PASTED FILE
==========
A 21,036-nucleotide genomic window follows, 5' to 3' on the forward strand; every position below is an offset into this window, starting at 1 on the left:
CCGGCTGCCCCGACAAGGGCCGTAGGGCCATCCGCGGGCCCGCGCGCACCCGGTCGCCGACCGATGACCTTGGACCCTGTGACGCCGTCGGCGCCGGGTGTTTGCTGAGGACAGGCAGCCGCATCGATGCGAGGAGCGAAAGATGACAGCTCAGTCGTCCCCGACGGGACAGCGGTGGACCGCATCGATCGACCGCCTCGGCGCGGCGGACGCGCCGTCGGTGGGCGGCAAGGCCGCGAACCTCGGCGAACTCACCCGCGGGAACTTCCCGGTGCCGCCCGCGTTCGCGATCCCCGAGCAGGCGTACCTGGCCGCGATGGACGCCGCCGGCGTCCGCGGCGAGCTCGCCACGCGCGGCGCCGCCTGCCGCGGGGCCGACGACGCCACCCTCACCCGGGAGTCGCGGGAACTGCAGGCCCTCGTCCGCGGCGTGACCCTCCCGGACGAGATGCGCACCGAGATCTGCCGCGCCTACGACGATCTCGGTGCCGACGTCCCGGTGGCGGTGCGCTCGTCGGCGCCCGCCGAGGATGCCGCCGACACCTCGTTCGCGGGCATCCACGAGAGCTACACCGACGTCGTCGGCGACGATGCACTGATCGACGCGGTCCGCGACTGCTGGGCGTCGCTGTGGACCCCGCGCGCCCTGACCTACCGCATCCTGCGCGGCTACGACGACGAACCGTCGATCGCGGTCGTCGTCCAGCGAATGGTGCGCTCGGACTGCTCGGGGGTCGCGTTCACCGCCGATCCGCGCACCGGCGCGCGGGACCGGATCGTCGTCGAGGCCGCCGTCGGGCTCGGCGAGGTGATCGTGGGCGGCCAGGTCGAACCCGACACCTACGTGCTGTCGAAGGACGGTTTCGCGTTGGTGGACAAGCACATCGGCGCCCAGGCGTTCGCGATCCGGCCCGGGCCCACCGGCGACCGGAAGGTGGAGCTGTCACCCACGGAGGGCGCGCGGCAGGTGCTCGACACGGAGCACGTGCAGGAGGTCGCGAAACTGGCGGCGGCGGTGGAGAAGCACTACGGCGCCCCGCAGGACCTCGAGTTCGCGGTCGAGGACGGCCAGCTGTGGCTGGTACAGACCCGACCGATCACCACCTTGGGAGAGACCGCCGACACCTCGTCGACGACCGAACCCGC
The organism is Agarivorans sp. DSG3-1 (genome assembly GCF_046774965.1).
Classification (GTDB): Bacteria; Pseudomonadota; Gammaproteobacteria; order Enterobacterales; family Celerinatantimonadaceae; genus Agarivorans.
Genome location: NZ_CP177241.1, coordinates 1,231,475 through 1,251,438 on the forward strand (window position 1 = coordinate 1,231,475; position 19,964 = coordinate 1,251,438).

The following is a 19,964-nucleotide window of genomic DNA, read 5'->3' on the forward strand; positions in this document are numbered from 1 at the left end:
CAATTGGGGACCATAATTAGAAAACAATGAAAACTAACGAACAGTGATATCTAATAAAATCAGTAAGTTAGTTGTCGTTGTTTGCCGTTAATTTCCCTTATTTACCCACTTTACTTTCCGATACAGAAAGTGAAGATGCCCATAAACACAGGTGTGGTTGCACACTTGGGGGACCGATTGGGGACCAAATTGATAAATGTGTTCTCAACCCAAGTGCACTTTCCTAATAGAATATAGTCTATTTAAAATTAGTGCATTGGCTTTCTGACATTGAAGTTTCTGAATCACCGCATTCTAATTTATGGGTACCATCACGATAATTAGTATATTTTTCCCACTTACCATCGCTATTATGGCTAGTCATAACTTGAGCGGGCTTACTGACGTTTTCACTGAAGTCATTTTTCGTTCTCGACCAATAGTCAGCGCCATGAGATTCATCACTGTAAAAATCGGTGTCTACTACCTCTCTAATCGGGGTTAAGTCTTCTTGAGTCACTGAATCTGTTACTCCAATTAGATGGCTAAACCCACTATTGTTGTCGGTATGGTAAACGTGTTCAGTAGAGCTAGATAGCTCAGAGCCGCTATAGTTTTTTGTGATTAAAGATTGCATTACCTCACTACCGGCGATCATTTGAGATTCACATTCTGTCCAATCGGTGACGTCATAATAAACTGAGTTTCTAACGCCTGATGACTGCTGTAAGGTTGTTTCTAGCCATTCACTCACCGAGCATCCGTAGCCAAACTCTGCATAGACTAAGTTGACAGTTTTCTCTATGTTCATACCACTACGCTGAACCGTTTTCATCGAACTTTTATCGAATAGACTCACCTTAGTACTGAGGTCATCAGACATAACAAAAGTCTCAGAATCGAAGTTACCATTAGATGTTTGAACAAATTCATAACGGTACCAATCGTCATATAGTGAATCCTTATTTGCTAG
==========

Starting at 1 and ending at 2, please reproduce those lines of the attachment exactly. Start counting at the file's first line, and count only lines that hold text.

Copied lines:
A 21,036-nucleotide genomic window follows, 5' to 3' on the forward strand; every position below is an offset into this window, starting at 1 on the left:
CCGGCTGCCCCGACAAGGGCCGTAGGGCCATCCGCGGGCCCGCGCGCACCCGGTCGCCGACCGATGACCTTGGACCCTGTGACGCCGTCGGCGCCGGGTGTTTGCTGAGGACAGGCAGCCGCATCGATGCGAGGAGCGAAAGATGACAGCTCAGTCGTCCCCGACGGGACAGCGGTGGACCGCATCGATCGACCGCCTCGGCGCGGCGGACGCGCCGTCGGTGGGCGGCAAGGCCGCGAACCTCGGCGAACTCACCCGCGGGAACTTCCCGGTGCCGCCCGCGTTCGCGATCCCCGAGCAGGCGTACCTGGCCGCGATGGACGCCGCCGGCGTCCGCGGCGAGCTCGCCACGCGCGGCGCCGCCTGCCGCGGGGCCGACGACGCCACCCTCACCCGGGAGTCGCGGGAACTGCAGGCCCTCGTCCGCGGCGTGACCCTCCCGGACGAGATGCGCACCGAGATCTGCCGCGCCTACGACGATCTCGGTGCCGACGTCCCGGTGGCGGTGCGCTCGTCGGCGCCCGCCGAGGATGCCGCCGACACCTCGTTCGCGGGCATCCACGAGAGCTACACCGACGTCGTCGGCGACGATGCACTGATCGACGCGGTCCGCGACTGCTGGGCGTCGCTGTGGACCCCGCGCGCCCTGACCTACCGCATCCTGCGCGGCTACGACGACGAACCGTCGATCGCGGTCGTCGTCCAGCGAATGGTGCGCTCGGACTGCTCGGGGGTCGCGTTCACCGCCGATCCGCGCACCGGCGCGCGGGACCGGATCGTCGTCGAGGCCGCCGTCGGGCTCGGCGAGGTGATCGTGGGCGGCCAGGTCGAACCCGACACCTACGTGCTGTCGAAGGACGGTTTCGCGTTGGTGGACAAGCACATCGGCGCCCAGGCGTTCGCGATCCGGCCCGGGCCCACCGGCGACCGGAAGGTGGAGCTGTCACCCACGGAGGGCGCGCGGCAGGTGCTCGACACGGAGCACGTGCAGGAGGTCGCGAAACTGGCGGCGGCGGTGGAGAAGCACTACGGCGCCCCGCAGGACCTCGAGTTCGCGGTCGAGGACGGCCAGCTGTGGCTGGTACAGACCCGACCGATCACCACCTTGGGAGAGACCGCCGACACCTCGTCGACGACCGAACCCGC